And so Olive went back upstairs and put some clothes on and then she took her coat and her big black handbag and she walked through the kitchen as fast as she could, and drove over to Cottle’s. The day was bright with sun. All she wanted was to speak to Jack. But she had walked out the door without her cellphone! And what had happened to payphones? She felt hurried and upset, knowing the kids were home waiting for their Cheerios. Jack, Jack, she called out in her head. Help me, Jack, she called. What good was the fact that Jack had bought her a cellphone when she didn’t even remember to take it with her? Finally, after she had the bag with the Cheerios in it, as she was pulling out of the parking lot, she saw a payphone near the back of the lot, and she parked again and walked quickly to it, and she couldn’t find a quarter at first, but then she found a quarter and she slipped it into the phone and there was no dial tone. The goddamn phone did not work. Oh, she was fit to be tied.
Olive had trouble driving home; she really had to concentrate. After she tossed the Cheerios in the paper bag onto the kitchen table, she said, “If you’ll excuse me just a moment,” and she went upstairs to her room, and she emailed Jack with fingers that were almost trembling. Help me, she wrote, I don’t know what to do. Then she realized that he couldn’t help her, he couldn’t call her—they had agreed they would not speak by phone until Olive had told Chris—and so she deleted what she had just written and wrote instead, It’s okay, I just miss you. Hang in there! Then she added: (More soon.)
Back down in the kitchen the silence remained. “What’s the matter?” Olive asked; she heard the anger in her voice.
“There’s not much milk, Mom. There was only a little. So Annabelle got it, and Theodore has to have his Cheerios plain.” Christopher was leaning against the counter as he said this, one ankle crossed over the other.
“Are you serious?” Olive asked. “Well, I’ll go back—”
“No, just sit, Mom.” Christopher nodded at the chair that Theodore sat in. “It’s okay. Theodore, give your grandmother a chair.” The child, with his eyes down, slid off the chair and stood.
Ann’s back was to her, and Olive could see Little Henry on one of Ann’s knees, Ann was holding the baby too. “What about the rest of you?” Olive asked. “What can I get for you? How about some toast?”
“It’s okay, Mom,” Christopher said again. “I’ll make some toast. You sit, Mom.”
So she sat at the table across from her daughter-in-law, who turned and smiled her phony smile at Olive. Theodore moved to his mother and whispered something into her ear. Ann rubbed his arm and said quietly, “I know, honey. But people live differently.”
Christopher said, “What’s up, Theodore?”
And Ann said, “He was just commenting on the paper bag the Cheerios came in, wondering why Olive didn’t use a recycling bag.” She looked at Olive and shrugged a shoulder. “In New York, we recycle. We bring our own bags to the store.”
“Is that right?” Olive said. “Well, good for you.” She turned around and opened the bottom cupboard and just about flung the recycling grocery bag onto the table. “If I hadn’t been in such a hurry I would have used this.”
“Oh,” said Ann. “Look at that, Theodore.” And the child moved away from the table, then he turned and went into the study. Ann was handing Little Henry a Cheerio. Little Henry did not seem in such a good mood this morning. “Hello, Little Henry,” Olive said, and he did not look at her, just looked for a long moment at the Cheerio in his hand before putting it into his mouth.
The day was very sunny and bright; all the clouds from yesterday had gone, and the sun shone through the house. Outside—through the big living room windows—the bay was brilliant, and the lobster buoys bobbed just slightly; a lobster boat was headed out; the trees across the bay were a fine line. It was decided they would all drive out to Reid State Park to watch the surf. “The kids have never really seen the ocean,” said Christopher. “The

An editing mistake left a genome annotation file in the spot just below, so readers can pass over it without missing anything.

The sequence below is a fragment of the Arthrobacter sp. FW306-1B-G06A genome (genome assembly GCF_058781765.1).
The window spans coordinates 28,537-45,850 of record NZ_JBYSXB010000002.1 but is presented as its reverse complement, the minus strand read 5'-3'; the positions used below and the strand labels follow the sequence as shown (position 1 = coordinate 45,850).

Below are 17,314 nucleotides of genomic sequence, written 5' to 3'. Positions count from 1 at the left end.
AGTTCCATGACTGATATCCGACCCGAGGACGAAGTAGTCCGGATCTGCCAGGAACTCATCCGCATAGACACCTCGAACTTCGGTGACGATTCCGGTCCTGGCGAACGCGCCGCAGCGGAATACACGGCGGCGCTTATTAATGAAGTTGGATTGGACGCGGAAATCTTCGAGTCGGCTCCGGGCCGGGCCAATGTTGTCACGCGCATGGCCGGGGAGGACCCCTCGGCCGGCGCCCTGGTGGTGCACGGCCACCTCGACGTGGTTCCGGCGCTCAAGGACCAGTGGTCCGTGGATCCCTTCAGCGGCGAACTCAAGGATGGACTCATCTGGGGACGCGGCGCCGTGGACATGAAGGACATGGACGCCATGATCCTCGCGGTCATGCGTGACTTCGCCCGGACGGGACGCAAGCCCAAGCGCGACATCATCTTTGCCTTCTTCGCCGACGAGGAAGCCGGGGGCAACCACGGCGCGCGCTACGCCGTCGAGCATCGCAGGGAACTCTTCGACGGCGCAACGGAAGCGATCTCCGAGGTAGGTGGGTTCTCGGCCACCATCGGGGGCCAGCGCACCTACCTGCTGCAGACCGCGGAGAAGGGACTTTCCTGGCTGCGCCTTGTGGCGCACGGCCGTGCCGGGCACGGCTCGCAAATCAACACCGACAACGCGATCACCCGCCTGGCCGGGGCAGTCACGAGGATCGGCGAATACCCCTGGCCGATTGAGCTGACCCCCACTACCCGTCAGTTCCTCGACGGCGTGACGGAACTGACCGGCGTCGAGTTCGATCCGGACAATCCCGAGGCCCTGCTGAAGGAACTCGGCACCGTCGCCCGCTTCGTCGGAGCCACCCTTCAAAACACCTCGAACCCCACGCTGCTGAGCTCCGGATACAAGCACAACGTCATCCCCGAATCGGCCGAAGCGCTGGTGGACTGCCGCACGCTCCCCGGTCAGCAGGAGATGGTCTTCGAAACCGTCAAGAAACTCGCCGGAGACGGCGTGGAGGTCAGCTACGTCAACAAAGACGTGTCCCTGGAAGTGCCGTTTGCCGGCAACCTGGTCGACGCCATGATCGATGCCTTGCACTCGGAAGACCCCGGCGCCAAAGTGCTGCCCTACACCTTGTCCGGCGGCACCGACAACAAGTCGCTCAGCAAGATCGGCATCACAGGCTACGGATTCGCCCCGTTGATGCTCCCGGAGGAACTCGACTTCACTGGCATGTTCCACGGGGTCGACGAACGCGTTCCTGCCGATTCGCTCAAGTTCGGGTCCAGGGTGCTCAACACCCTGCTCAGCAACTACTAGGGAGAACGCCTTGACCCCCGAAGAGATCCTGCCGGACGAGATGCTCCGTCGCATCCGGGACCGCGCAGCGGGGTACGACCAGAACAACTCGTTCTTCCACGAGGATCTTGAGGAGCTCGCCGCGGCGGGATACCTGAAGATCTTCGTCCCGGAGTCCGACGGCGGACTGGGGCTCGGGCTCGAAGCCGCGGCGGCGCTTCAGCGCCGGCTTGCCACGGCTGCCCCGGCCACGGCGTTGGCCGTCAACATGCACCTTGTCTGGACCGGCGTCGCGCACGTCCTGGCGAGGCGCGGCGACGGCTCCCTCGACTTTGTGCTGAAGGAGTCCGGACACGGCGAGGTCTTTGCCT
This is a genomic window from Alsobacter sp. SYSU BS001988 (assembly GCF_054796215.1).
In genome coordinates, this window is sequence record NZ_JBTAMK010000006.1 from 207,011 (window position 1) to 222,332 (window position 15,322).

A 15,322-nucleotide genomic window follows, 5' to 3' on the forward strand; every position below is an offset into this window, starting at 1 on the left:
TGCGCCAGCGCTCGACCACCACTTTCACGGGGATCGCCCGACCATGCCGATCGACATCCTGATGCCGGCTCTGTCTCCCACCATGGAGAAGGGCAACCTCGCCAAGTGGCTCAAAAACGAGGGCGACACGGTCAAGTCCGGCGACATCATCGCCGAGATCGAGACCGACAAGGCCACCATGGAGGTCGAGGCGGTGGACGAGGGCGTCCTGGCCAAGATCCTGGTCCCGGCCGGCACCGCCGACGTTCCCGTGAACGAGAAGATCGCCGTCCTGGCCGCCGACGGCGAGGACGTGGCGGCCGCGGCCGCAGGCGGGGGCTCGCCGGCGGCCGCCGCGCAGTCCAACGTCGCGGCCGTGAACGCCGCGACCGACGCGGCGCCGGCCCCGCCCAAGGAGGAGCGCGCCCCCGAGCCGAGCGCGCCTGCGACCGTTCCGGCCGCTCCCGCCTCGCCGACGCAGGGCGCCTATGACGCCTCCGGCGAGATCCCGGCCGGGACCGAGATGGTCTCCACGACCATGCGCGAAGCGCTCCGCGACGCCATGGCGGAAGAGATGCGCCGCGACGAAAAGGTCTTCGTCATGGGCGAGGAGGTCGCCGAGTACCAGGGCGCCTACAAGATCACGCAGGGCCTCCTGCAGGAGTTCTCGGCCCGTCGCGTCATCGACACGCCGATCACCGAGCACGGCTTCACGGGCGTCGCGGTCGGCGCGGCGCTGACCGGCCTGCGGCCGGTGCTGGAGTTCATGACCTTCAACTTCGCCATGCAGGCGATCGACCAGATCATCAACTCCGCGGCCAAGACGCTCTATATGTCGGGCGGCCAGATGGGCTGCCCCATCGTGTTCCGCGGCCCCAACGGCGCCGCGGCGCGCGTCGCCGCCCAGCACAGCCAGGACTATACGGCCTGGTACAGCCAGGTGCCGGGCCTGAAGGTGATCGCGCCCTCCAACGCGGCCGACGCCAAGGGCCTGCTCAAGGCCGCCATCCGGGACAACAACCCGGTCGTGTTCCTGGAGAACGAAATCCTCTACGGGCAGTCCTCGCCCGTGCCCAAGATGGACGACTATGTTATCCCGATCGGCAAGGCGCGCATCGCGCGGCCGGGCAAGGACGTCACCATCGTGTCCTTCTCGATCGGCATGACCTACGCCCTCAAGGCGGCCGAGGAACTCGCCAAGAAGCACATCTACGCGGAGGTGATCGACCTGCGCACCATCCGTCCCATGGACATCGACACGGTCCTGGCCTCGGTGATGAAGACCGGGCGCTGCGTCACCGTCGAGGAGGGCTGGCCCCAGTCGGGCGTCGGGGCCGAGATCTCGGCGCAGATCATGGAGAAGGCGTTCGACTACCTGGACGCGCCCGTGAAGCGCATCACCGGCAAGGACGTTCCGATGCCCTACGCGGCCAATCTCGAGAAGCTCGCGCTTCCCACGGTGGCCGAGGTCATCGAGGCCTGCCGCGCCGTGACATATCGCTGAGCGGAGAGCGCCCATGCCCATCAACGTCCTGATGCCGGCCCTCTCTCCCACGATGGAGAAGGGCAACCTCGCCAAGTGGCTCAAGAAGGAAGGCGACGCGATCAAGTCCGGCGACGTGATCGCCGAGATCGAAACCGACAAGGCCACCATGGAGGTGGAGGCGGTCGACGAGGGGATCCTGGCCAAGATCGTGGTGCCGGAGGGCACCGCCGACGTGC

ocean. They’ve seen the crappy stuff that floats up to New York. I’d like them to see the Maine coast. I know we’ve got it right here”—he nodded toward the window where the bay was sparkling—“but I’d like them to see more of it.”
“Well, let’s go then,” Olive said.
“We’ll have to take two cars,” Christopher said.
“So we’ll take two cars.” Olive stood up and scraped the uneaten toast left by Theodore into the garbage. In her whole life, Olive would not have allowed Christopher to waste toast like this, but what did she care? Let that beastly child waste all the food he wanted.
Once outside, Olive was surprised by Christopher saying, “Mom, when did you get a Subaru?” He didn’t say it pleasantly, is what she felt. She had put the car in the garage the day before; it was only out now because of her trip to the store.
“Oh,” she said, “I had to get a new car, and I thought, I’m an old lady on my own, I’ll get a good car for the snow.” She could not believe she said that. It was a lie. She had just lied to her son. The truth was, the car belonged to Jack. When her Honda had needed new brake pads, Jack had said, “Take my Subaru, Olive. We’re two people with three cars, and that’s ridiculous, so take the Subaru, and we’ll keep my sports car because I love it.”
“I can’t believe you got a Subaru,” her son said again, and Olive said, “Well, I did. And that’s that.”
The time it took to get things arranged, Olive could not believe. Christopher and Ann had to go over to the side of the parking area and have a conversation; Olive took out her sunglasses and put them on. When Christopher returned he said, “Theodore, you’re going with your mother, and, Henry, we’re putting your car seat in your grandmother’s car.” So Olive waited, chilly in her coat even though the sun was bright, while Christopher got the car seat and put it into her car, and she heard him swearing that the seatbelt wasn’t working, and she said, “It’s a used car, Chris,” and he stuck his head out of it finally and said, “Okay, we’re all set.”